It’s essentially an incantation of the magic that transpired during their performance behind Bob Boilen’s desk. The lyrics sing of the comings and goings of waves, symbolic of the passage of time and fueled by the Mexican folk rhythm son jarocho, a favorite of the band’s since their start almost 30 years ago.

The song has a real folk quality.  Their instruments are all acoustic (two of those tiny Mexican guitars and a full-sized guitar).  There’s a delightful solo on the melodica. Despite the song’s poppiness, at one point Albarrán begins screaming happily away from the microphone and dancing.

They then fast forward to “Diente de León” (“Dandelion”), from their 2017 album Jei Beibi. It’s a majestic, stripped-down version that puts the emphasis back on the lyric, a plea for existential and environmental harmony using the metaphor of the weedy flower.

It’s a beautiful song with Albarrán’s voice at times gruff and at times soaring.  The addition of electronic percussion is a little jarring, but it is quiet and works well with the music.

The third song is one that I knew and it was great to hear it again.  Introducing “The Flowers,” he says, “When we play this live we ask the people to raise heir hands so we can see a beautiful garden of different colors, different perfumes.  if you want you ca try it, it’s free.”

Their song “Las Flores,” from their 1994 album Re, slips into the ska groove that attracted fans to rock en Español in general and to Los Tacvbas in particular, a beat that captures the adventurous musical energy that swept all of Latin America in the early 1990s.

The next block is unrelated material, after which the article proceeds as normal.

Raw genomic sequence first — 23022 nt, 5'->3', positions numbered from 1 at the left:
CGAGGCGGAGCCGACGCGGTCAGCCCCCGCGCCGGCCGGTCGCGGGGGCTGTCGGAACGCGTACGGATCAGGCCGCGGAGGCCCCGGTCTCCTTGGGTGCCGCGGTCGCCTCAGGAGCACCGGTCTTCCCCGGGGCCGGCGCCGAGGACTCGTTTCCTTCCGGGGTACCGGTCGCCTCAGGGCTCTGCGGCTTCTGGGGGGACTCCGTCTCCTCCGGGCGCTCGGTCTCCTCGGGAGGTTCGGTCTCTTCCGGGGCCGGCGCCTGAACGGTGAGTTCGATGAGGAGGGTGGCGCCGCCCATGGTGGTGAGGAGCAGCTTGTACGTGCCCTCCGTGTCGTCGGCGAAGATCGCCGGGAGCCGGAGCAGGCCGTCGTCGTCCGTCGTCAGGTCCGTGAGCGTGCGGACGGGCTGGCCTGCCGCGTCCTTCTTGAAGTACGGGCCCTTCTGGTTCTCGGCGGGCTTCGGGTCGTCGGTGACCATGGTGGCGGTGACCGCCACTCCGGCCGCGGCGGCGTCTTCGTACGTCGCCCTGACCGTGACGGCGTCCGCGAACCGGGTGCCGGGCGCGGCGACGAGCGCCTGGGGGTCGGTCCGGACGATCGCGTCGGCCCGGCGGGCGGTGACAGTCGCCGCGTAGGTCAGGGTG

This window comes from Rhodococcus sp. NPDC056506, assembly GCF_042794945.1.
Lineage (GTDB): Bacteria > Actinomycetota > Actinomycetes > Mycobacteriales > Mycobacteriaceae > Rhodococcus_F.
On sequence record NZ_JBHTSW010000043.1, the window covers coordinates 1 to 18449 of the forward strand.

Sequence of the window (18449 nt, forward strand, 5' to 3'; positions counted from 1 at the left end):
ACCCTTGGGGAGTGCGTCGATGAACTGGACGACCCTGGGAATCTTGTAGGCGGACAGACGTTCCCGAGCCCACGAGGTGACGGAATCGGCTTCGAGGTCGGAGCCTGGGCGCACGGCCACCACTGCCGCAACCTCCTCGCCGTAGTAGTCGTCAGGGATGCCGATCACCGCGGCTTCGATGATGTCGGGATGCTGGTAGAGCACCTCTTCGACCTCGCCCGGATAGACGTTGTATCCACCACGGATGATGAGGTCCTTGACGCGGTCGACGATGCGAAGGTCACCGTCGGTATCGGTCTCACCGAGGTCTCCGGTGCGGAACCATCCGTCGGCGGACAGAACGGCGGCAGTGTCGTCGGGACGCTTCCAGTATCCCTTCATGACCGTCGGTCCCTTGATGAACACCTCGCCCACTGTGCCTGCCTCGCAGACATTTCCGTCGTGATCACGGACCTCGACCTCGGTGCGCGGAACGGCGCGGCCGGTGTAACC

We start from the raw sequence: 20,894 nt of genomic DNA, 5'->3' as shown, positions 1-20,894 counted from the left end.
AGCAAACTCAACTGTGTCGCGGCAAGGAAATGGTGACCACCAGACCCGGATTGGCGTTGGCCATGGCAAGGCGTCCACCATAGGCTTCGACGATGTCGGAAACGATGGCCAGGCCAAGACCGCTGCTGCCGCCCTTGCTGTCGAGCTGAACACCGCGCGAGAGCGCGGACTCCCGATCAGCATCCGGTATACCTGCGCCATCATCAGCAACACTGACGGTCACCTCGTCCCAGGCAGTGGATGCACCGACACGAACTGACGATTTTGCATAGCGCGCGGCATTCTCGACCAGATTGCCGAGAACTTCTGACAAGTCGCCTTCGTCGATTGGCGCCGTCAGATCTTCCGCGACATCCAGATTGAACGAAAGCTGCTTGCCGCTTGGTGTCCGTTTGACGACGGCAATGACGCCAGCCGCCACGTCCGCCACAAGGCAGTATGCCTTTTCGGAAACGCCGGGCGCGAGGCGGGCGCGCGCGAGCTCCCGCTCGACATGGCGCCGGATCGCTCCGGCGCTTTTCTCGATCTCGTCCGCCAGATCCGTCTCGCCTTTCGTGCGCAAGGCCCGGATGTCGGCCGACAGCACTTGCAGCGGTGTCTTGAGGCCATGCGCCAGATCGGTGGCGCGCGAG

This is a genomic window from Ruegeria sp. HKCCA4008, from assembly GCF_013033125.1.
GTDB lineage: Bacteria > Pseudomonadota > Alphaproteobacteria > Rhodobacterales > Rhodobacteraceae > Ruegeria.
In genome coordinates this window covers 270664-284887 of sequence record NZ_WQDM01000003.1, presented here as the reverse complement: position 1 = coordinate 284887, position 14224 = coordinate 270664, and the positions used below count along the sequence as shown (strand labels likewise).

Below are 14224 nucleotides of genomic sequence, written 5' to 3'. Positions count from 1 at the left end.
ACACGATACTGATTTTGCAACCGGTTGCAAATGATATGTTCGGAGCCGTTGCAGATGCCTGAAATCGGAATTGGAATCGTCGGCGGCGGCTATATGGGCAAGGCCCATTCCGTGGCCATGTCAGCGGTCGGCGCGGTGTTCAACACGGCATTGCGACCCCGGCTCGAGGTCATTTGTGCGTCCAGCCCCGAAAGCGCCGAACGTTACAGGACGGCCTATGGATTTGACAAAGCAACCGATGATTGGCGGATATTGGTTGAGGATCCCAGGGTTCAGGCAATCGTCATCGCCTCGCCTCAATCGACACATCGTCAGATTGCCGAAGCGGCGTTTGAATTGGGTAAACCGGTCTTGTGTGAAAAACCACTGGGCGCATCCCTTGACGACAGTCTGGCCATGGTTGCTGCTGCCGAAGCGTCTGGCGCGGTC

Clearly this energy is what swept over me in 1994.  Once again that melodica solo is delightful.  But so is everything else about this song–the guitar notes, the upright bass and of course, Albarrán’s infectious singing.

Not all bands would end their set with a power ballad, though very few bands hold their audience’s attention and dedication like Café Tacvba. But that’s just how they close their set.

“Que No” is their latest single, a pretty ballad.  Once the full band kicks in, it’s got a fun beat (that upright bass really keeps he beat).  Albarrán’s once again steals the show.

[READ: January 31, 2018] “The Death of Lazarus Averbuch”

This is an excerpt from The Lazarus Project.  It is story set in 1908 Chicago and one that I wasn’t very interested in until the very end.  Read as a short story it takes way too long to get where it is going, but as a part of a novel its a nice build up to the climactic scene.

A scrawny young man went to the house of the chief of police.  The chief’s wife told the man the chief didn’t see anyone before 9 AM.  The young man leaves and says he’ll come back.  Chicago is cold, bitter cold, and the man is sick of being so cold.  He had a nice summer here and even a  lovely autumn day in October, but he want the cold to end.